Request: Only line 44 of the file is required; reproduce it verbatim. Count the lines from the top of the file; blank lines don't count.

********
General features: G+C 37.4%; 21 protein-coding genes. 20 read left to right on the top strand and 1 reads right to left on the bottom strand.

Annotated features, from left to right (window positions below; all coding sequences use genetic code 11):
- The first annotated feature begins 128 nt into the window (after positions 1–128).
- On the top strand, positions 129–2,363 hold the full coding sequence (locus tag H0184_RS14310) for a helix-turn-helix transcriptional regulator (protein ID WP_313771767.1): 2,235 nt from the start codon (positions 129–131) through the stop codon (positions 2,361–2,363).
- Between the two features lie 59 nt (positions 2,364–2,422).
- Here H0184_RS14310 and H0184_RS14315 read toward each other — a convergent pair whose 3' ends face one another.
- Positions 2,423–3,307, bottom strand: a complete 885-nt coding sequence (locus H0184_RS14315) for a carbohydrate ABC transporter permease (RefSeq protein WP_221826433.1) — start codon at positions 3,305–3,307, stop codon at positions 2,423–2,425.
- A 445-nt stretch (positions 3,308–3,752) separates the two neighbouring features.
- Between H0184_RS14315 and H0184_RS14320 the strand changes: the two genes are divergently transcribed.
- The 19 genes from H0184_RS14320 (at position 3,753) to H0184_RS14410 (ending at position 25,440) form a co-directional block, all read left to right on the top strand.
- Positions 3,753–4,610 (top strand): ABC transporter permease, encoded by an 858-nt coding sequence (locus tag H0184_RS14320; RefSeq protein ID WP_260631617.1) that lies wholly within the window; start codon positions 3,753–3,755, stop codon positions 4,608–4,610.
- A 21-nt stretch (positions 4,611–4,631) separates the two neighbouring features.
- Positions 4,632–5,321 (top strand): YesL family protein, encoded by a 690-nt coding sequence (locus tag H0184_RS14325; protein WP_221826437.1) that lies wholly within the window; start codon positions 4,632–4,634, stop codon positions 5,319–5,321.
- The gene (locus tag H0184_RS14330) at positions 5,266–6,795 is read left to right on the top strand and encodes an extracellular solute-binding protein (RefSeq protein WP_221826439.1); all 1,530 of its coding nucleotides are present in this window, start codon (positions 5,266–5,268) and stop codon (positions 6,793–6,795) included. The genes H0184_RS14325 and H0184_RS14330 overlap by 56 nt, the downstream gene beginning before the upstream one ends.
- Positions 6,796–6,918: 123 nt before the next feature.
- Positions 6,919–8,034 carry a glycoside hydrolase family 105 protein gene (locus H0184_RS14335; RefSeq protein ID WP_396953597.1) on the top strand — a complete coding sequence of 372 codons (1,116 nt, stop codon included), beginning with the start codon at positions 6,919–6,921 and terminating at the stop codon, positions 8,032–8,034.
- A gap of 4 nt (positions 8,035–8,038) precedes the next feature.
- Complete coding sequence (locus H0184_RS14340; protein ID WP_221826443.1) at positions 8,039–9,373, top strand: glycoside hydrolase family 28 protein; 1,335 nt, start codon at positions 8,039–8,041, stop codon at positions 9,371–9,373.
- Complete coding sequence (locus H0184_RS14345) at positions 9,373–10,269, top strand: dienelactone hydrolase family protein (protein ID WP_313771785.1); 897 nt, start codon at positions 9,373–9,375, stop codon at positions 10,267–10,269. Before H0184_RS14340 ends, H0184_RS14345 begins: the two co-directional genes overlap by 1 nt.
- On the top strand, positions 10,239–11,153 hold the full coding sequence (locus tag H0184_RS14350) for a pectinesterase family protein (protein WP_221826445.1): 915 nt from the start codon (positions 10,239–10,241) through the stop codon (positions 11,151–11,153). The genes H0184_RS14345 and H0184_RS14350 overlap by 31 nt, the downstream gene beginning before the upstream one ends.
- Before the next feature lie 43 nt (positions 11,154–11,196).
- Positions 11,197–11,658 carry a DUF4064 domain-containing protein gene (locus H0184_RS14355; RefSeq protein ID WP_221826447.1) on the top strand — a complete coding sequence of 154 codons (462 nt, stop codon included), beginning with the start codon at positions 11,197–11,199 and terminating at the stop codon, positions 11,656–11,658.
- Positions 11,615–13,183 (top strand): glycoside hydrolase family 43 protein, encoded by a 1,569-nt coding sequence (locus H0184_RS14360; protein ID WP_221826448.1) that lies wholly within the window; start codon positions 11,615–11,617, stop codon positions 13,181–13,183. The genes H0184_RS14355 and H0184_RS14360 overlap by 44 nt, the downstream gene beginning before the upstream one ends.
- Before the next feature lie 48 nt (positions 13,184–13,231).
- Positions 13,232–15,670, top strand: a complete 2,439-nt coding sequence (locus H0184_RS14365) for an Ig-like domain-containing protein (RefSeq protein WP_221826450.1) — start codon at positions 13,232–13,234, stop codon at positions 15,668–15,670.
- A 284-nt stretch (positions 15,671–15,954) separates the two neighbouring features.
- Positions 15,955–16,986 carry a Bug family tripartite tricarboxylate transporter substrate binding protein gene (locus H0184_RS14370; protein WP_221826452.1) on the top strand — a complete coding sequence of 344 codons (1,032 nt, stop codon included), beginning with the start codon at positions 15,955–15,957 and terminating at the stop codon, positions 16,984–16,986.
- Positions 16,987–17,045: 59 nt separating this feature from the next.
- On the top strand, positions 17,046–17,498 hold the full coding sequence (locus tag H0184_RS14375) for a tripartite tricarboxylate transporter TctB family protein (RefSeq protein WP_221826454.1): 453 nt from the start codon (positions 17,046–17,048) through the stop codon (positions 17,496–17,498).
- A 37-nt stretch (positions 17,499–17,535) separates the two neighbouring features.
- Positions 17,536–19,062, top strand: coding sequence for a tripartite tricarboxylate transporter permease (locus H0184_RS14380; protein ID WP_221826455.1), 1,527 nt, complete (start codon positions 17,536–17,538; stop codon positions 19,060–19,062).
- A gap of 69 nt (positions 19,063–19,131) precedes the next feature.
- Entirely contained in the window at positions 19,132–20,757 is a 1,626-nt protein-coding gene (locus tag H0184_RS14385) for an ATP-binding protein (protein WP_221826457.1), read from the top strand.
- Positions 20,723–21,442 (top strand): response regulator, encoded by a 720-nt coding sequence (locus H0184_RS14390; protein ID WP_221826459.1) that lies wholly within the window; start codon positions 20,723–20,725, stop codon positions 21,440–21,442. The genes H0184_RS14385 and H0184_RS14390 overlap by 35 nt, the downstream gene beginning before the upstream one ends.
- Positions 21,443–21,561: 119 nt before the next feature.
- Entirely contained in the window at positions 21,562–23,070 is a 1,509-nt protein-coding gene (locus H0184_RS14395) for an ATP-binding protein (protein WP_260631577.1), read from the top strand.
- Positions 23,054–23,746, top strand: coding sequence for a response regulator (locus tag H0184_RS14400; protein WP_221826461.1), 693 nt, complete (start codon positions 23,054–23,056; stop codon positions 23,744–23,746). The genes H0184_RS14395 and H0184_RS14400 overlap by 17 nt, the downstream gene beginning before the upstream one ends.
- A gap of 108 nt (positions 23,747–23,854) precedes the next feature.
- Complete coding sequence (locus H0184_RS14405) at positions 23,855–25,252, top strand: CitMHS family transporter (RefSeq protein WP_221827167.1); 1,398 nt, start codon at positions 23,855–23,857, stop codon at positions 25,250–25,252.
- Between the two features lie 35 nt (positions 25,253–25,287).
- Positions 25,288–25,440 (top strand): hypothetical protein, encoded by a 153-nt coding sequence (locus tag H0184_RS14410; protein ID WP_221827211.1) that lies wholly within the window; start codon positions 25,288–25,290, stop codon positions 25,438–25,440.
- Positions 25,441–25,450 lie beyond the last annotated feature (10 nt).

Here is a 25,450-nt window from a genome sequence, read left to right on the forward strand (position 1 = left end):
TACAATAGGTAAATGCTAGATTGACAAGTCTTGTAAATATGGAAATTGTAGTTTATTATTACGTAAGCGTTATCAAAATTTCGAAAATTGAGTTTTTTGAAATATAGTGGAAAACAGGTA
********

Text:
TACAATAGGTAAATGCTAGATTGACAAGTCTTGTAAATATGGAAATTGTAGTTTATTATTACGTAAGCGTTATCAAAATTTCGAAAATTGAGTTTTTTGAAATATAGTGGAAAACAGGTA